Friday, June 09, 2006

Judge sides with Muslim in Ramadan scarf lawsuit
By Howard Fischer
Capitol Media Services
Tucson, Arizona Published: 05.31.2006

PHOENIX — A national car rental firm illegally discriminated against a Muslim woman in the wake of 9/11 by refusing to let her wear a scarf during the holy month of Ramadan, a federal judge has ruled.
U.S. District Judge Roslyn Silver rejected arguments by Alamo Rent-A-Car that it could not exempt Bilan Nur from its corporate dress code. Silver said the company made no efforts to reasonably accommodate Nur's beliefs and failed to show that making any accommodations would have caused the company undue hardships.
In fact, Silver noted that the company's regional manager admitted under questioning that the only hardship Alamo might suffer is the image that the firm has with customers.
Nur's claim was among the first filed by EEOC dealing with anti-Muslim discrimination after the terrorist attacks.
Silver's ruling means that the only issue to be determined is how much the company will need to pay the woman, who has since left Arizona.
Mary Jo O'Neill, regional attorney for the U.S. Equal Employment Opportunity Commission, which filed suit on Nur's behalf, said her agency is seeking lost pay, other compensatory damages and punitive damages.
O'Neill said the commission is seeking a punitive award because the evidence shows that the decision to deny Nur the right to wear a head scarf was not made solely by the manager of the Phoenix office where she worked. O'Neill said this decision went to corporate offices as well as the firm's attorney.
"They should have known" about the requirements of federal law, O'Neill said.
A spokesman for Alamo refused to comment, saying the litigation is still an open issue.
O'Neill said there is a link: She said Nur, who had worked for Alamo since 1999, had been allowed to wear a scarf during Ramadan in two prior years.
It was only during Ramadan of 2001 —three months after the attacks — that Nur was told she could not wear a scarf while waiting on customers. O'Neill said Nur even offered to wear an Alamo scarf but was rebuffed.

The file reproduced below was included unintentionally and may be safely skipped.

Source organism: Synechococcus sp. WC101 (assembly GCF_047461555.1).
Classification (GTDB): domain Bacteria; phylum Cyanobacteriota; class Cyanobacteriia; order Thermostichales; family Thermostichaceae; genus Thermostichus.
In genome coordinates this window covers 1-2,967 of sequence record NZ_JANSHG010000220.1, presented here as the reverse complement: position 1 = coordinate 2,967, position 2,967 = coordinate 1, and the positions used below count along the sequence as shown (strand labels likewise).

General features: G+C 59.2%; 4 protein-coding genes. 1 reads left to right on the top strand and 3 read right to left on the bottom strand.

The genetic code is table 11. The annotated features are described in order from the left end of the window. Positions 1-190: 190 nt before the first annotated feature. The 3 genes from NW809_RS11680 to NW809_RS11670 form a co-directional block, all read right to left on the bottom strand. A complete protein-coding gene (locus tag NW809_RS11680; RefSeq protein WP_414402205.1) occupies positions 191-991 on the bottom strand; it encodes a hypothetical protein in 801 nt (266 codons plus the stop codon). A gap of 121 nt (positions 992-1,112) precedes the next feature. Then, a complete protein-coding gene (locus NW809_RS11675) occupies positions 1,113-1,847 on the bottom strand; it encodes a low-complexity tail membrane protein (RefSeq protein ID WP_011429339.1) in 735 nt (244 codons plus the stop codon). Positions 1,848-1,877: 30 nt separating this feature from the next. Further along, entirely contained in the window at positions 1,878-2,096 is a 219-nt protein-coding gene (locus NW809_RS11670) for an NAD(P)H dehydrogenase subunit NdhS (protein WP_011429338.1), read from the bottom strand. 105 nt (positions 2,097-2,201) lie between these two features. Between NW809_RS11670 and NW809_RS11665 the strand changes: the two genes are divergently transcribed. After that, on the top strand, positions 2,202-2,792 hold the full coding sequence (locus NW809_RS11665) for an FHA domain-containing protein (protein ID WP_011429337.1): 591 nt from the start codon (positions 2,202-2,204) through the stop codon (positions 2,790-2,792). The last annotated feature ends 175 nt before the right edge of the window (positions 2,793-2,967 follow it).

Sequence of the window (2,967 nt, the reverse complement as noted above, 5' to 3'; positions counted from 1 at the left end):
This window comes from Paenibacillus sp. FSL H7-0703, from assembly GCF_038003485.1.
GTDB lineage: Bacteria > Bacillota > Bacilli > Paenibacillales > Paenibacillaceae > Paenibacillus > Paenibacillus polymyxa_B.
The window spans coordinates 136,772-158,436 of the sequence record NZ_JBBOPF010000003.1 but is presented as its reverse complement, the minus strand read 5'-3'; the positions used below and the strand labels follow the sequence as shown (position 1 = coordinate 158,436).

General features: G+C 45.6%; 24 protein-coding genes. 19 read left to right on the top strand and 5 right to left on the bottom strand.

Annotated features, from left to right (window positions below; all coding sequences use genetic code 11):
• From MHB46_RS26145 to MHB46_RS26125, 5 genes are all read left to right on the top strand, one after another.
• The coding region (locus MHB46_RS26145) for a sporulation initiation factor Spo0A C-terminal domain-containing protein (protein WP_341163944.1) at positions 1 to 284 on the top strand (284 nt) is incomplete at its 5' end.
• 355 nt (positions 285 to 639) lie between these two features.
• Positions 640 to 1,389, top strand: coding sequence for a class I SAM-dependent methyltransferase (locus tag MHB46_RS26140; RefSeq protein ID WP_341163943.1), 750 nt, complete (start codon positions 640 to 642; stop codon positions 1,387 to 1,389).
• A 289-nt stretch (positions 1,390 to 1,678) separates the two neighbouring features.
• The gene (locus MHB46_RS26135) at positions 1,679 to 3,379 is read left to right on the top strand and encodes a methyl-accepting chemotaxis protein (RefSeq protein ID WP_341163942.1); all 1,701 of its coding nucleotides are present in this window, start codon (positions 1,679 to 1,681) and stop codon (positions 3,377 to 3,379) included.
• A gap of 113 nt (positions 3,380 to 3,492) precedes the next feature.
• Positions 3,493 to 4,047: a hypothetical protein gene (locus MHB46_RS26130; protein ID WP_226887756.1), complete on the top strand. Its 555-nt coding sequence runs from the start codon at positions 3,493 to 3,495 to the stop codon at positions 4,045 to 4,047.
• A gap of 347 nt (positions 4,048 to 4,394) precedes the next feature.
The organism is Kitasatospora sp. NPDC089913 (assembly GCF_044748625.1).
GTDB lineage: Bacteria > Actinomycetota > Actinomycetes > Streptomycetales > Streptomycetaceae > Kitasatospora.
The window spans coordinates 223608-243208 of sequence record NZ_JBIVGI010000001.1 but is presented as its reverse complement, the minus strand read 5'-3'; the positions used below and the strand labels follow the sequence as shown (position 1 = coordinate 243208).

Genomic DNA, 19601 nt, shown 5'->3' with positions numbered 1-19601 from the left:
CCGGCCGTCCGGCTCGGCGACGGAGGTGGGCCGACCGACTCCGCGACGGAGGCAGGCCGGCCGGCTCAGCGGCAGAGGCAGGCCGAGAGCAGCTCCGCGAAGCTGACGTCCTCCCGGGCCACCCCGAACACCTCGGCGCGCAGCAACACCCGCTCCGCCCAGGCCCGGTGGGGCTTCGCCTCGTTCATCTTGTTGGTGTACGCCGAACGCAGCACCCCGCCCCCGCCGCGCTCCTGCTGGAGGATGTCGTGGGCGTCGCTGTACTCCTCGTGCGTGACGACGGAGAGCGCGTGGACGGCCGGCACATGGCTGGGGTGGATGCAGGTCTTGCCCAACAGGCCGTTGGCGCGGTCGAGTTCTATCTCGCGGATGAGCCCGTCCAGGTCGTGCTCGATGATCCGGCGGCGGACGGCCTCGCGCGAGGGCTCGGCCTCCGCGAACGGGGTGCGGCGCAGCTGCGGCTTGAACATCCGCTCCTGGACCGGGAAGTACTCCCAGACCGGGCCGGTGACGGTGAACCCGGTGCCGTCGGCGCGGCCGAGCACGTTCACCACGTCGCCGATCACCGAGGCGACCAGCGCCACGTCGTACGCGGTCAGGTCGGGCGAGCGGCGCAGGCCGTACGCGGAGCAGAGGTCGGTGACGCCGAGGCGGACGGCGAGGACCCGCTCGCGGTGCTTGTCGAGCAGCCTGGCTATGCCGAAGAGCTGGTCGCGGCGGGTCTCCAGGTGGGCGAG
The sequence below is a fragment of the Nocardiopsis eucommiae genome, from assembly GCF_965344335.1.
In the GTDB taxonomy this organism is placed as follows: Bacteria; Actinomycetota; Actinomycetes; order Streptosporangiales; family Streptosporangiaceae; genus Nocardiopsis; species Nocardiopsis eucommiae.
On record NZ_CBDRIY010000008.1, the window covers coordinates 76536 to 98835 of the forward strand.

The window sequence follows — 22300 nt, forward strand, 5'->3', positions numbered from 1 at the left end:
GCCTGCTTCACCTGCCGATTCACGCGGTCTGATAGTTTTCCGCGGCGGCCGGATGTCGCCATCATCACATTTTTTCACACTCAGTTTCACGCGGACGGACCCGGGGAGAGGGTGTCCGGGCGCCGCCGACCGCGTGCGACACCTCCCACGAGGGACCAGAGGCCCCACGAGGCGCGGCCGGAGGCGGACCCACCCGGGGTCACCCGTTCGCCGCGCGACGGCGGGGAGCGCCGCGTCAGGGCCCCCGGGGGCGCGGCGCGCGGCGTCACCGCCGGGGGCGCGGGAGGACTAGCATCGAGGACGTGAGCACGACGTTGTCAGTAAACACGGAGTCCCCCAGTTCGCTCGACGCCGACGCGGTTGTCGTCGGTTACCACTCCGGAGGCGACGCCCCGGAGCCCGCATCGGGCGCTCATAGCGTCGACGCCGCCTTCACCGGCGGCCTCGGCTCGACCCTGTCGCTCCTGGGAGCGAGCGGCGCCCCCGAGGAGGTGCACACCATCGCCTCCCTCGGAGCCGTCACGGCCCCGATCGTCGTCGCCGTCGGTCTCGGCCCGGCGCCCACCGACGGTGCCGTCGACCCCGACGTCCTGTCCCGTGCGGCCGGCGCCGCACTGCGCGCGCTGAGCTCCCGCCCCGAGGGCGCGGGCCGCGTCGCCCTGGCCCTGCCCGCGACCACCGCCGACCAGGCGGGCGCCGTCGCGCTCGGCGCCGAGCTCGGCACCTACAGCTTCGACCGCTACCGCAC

She eventually was fired.
O'Neill said federal law does generally recognize the right of companies to have a policy of what employees can and cannot wear. But she said that is not absolute.
"When it comes to religion you have to bend a little," she said.
For example, she cited another EEOC lawsuit against Blockbuster Video which had refused to let a Jewish employee wear a yarmulke. The company had a policy against letting workers wear headgear.
"Well, a yarmulke is not the same as a baseball cap," O'Neill said.
"Businesses have to recognize that when there's a religious belief or practice, that they need to bend unless there's a darn good reason why they can't."
Nur, a Somali immigrant, has moved to Minneapolis.
In a statement released through the EEOC, Nur said she was pleased by Silver's ruling.
"No person should ever have to be forced to choose between her religion and her job," the statement read.
Nur said Alamo was willing to accommodate her before the 9/11 attacks. "Then something changed," she said.
In its response to the lawsuit, Alamo argued that federal law does not require companies to accommodate a worker's religious beliefs if it would impose undue hardship. And that has been defined by the courts to mean some financial burden beyond minimal costs.
But Silver said the company's assertion of hardship was based merely on speculation.
For example, the judge noted that Alamo said accommodating Nur would open the door to other workers' violating dress code. But Heather Phillips, the company's western regional manager, could identify none.
Instead, Phillips acknowledged during questioning that the only hardship on Alamo would be customers' image of the company.

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